Alright, I admit it. I have a problem. I just can’t let this damn movie go. I’m talking of course of the 1994 unreleased adaption of Marvel’s The Fantastic Four, produced by legendary B-movie filmmaker Roger Corman.
Regular visitors to this blog will be familiar with this production. I have in the not too distant past posted reviews of the movie itself, the documentary about the movie and the book about the documentary. And now I’ve reviewed a book about the movie.
When will this end?
So, anyway. For the uninitiated, The Fantastic Four went into production in December 1992 with a shoestring budget and a tight deadline. Knowing that they had a much-loved property on their hands, and that it could be a springboard to bigger and better things, the cast and crew put their hearts, souls and, yes, own money into it, giving it everything they had and stretching that miniscule budget to its limit. Corman himself even started preparing the ground for a cinematic release, cutting a trailer and commissioning promotional materials.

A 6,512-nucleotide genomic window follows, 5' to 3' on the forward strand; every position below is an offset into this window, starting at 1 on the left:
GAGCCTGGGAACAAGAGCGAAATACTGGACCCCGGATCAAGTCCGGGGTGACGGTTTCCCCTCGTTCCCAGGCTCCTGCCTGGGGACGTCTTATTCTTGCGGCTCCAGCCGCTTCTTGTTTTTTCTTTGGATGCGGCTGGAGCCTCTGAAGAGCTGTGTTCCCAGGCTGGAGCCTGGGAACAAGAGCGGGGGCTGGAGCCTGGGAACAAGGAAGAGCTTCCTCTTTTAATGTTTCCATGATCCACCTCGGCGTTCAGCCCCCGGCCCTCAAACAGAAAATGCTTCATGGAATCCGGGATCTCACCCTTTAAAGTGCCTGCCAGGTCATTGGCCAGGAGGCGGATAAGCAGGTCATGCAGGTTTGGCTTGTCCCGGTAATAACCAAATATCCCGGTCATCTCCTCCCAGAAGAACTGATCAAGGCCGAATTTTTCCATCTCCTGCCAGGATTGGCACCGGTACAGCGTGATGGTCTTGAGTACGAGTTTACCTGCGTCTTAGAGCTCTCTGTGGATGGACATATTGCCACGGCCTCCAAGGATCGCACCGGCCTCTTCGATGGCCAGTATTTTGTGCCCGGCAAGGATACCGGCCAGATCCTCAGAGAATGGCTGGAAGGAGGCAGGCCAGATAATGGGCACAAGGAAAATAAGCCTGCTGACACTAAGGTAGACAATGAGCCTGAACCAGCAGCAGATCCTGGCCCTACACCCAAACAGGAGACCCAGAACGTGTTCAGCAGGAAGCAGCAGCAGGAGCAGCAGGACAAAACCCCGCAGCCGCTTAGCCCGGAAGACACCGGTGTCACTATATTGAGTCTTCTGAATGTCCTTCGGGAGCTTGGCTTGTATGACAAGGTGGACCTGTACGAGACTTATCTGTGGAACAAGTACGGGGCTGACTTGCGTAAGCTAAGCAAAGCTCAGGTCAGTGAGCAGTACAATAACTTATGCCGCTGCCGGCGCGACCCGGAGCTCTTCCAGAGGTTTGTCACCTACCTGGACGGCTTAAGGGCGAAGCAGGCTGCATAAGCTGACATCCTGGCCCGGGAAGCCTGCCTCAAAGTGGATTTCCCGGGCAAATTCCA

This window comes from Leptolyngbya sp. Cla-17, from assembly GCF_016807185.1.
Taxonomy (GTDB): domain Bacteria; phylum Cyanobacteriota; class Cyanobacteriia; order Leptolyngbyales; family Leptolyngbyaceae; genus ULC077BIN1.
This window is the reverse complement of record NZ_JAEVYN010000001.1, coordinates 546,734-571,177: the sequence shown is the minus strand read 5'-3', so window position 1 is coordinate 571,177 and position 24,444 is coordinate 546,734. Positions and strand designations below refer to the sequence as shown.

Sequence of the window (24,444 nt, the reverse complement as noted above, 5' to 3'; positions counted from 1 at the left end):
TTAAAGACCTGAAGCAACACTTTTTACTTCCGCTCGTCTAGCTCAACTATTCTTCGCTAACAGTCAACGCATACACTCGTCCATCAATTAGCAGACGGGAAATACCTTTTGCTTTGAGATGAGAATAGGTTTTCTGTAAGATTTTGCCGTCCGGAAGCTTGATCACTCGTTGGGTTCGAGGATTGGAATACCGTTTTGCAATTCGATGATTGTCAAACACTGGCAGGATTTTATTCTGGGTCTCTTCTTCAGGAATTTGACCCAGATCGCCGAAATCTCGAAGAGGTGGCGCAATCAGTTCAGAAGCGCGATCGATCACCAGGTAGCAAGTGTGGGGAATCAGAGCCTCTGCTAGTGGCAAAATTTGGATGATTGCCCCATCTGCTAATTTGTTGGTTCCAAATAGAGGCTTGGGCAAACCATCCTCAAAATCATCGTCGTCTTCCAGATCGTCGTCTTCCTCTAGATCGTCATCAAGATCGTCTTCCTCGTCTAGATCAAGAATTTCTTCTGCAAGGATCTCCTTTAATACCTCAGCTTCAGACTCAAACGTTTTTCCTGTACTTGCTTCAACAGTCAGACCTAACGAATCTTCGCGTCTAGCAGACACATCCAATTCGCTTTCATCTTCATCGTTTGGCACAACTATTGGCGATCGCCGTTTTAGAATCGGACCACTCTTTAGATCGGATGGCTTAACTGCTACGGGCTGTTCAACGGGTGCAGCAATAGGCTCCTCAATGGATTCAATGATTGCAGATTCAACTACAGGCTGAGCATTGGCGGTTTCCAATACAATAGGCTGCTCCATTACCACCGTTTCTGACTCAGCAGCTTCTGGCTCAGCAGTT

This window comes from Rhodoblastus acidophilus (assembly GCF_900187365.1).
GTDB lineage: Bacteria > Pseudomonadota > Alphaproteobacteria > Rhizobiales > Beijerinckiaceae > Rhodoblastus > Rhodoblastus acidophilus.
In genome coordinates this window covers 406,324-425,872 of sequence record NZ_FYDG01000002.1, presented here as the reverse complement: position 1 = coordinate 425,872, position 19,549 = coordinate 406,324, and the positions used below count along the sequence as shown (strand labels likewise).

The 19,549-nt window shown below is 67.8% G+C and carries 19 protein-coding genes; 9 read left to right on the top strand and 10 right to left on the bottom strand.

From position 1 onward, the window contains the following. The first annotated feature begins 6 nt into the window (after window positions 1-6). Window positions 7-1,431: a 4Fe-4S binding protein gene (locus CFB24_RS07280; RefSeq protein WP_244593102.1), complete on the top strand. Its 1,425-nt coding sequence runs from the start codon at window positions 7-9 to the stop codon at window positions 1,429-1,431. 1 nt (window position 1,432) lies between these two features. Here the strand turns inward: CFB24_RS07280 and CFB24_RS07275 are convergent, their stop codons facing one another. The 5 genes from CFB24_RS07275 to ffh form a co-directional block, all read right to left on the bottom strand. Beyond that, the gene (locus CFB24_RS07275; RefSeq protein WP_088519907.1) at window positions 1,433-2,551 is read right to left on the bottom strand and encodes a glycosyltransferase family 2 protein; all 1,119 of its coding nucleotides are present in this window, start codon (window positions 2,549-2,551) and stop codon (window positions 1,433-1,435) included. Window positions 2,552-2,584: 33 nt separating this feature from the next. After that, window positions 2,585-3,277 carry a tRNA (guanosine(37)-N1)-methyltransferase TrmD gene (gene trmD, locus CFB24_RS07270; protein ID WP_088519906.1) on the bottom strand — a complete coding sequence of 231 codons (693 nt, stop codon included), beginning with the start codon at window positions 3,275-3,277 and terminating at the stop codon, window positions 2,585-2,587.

And then the movie was shelved.
The cast and crew were blindsided. It turned out that co-executive producer Bernd Eichinger had only gone into production with this ultra low budget production to satisfy a clause in a contract that would allow him to hang onto the rights. This way, he could hold out for a bigger deal from a major studio further on down the line.
Filmmaking. It’s a dirty business. Who knew?
I was hoping this book, Forsaken – the Making and Aftermath of Roger Corman’s The Fantastic Four by William Nesbitt would be the definitive literary account of this whole sorry episode, but I was disappointed. Instead of spelling out the story for us, it is instead a book of interviews with most of the people involved, including the stars, the crew and Corman himself. In this respect, it’s a book for the die hards only.
Luckily for me, I’m one of them.
It’s s shame Nesbitt didn’t take a more journalistic approach with Forsaken. Had he done so, it would be of interest not just to fans of the property, but also anyone fascinated by the machinations of Hollywood. That said, there is much to be gleaned from the interviewees, like who knew what and when. It also gives an intriguing insight into the inner workings of Corman’s studio. Honestly, it really is jaw dropping how many corners were cut on this film to keep it within budget, such as the actors wearing their own clothes on screen.
So, if you’re interested in Corman’s production of The Fantastic Four, or in Corman himself, you will enjoy Forsaken. But if not, the last word on this notorious film remains Mark Sikes and Marty Langford’s 2016 documentary Doomed: the Untold Story of Roger Corman’s The Fantastic Four.